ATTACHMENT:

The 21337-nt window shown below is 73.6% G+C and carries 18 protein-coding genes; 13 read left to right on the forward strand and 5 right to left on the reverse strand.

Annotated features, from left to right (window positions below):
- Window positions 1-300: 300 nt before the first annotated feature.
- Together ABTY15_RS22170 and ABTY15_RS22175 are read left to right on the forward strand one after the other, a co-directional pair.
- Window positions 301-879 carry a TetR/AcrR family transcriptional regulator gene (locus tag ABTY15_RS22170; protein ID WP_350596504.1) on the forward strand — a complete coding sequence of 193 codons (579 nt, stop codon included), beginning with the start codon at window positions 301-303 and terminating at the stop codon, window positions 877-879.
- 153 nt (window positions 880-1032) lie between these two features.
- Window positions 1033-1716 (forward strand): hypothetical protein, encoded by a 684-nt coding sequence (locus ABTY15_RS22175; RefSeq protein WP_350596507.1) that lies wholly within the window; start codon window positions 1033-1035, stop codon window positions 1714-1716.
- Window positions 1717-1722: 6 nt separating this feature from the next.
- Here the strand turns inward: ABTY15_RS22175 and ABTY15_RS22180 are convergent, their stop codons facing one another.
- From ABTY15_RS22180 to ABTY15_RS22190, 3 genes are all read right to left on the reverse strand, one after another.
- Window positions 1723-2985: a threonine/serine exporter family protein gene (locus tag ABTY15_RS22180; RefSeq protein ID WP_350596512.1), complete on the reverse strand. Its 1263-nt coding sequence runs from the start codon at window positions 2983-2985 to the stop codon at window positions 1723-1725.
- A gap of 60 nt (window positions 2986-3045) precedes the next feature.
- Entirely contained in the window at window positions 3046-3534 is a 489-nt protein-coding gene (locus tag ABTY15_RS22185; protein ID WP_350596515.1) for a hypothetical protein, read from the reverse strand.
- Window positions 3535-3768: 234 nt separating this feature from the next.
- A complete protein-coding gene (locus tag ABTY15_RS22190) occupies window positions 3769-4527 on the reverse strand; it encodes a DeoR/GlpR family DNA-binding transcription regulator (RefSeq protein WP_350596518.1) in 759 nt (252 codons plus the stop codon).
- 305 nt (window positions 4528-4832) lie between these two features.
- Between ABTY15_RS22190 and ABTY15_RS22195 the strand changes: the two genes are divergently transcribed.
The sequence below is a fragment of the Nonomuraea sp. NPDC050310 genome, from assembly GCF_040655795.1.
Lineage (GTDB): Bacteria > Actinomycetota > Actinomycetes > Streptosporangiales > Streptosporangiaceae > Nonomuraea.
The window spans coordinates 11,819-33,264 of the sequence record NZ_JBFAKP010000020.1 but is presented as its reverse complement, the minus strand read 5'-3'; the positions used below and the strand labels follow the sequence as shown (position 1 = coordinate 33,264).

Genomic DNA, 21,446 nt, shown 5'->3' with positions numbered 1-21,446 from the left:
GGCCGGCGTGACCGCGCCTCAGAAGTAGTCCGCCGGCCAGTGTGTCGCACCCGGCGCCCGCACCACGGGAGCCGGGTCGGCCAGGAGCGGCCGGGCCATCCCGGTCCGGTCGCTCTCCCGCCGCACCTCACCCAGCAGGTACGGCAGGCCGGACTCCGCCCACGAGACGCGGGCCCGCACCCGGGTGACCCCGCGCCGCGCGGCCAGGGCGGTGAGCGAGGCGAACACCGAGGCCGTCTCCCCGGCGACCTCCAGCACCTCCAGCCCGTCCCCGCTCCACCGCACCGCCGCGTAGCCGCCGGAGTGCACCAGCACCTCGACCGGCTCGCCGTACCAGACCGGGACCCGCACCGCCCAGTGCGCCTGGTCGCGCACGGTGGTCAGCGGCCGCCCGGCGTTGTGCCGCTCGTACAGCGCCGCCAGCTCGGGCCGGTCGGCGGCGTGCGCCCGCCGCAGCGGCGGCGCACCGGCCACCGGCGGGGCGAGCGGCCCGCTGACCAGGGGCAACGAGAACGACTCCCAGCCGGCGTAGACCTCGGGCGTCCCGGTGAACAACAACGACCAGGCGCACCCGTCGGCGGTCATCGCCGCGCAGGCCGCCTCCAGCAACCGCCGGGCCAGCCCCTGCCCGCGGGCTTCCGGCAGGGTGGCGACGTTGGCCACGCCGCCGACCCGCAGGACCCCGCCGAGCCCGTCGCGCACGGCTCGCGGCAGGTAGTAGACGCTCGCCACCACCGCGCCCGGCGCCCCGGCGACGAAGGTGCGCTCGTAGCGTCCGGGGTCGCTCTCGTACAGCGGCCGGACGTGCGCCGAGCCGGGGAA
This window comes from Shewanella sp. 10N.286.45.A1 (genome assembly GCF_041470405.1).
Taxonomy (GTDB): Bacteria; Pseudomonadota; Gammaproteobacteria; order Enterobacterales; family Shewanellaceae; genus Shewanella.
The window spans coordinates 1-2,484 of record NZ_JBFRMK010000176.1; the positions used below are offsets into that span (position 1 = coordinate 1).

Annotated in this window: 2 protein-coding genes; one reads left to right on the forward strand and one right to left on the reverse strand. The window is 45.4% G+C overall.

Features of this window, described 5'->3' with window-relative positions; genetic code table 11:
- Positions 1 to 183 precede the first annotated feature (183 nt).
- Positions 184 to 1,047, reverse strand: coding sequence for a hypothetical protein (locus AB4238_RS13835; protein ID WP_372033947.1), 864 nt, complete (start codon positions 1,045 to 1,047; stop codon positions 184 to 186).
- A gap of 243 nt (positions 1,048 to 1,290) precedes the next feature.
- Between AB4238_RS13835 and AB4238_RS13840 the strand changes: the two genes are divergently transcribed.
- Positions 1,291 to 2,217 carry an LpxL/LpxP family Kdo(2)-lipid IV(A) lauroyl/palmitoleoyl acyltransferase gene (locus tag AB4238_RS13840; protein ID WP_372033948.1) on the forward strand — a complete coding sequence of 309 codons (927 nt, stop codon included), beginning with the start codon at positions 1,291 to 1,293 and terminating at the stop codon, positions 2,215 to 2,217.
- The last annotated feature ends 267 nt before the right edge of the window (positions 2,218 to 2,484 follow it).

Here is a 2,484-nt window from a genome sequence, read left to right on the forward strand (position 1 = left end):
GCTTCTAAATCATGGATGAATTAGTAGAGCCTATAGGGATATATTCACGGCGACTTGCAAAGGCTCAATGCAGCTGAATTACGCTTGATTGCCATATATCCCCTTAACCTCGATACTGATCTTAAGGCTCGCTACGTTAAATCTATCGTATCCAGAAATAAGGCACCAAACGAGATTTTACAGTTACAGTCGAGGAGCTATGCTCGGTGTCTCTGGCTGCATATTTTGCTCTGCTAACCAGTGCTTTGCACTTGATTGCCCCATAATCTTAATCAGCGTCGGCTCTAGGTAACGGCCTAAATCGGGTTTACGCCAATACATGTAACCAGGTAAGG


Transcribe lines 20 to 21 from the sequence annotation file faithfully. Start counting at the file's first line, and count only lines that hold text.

The window spans coordinates 11,819-33,264 of the sequence record NZ_JBFAKP010000020.1 but is presented as its reverse complement, the minus strand read 5'-3'; the positions used below and the strand labels follow the sequence as shown (position 1 = coordinate 33,264).

Genomic DNA, 21,446 nt, shown 5'->3' with positions numbered 1-21,446 from the left: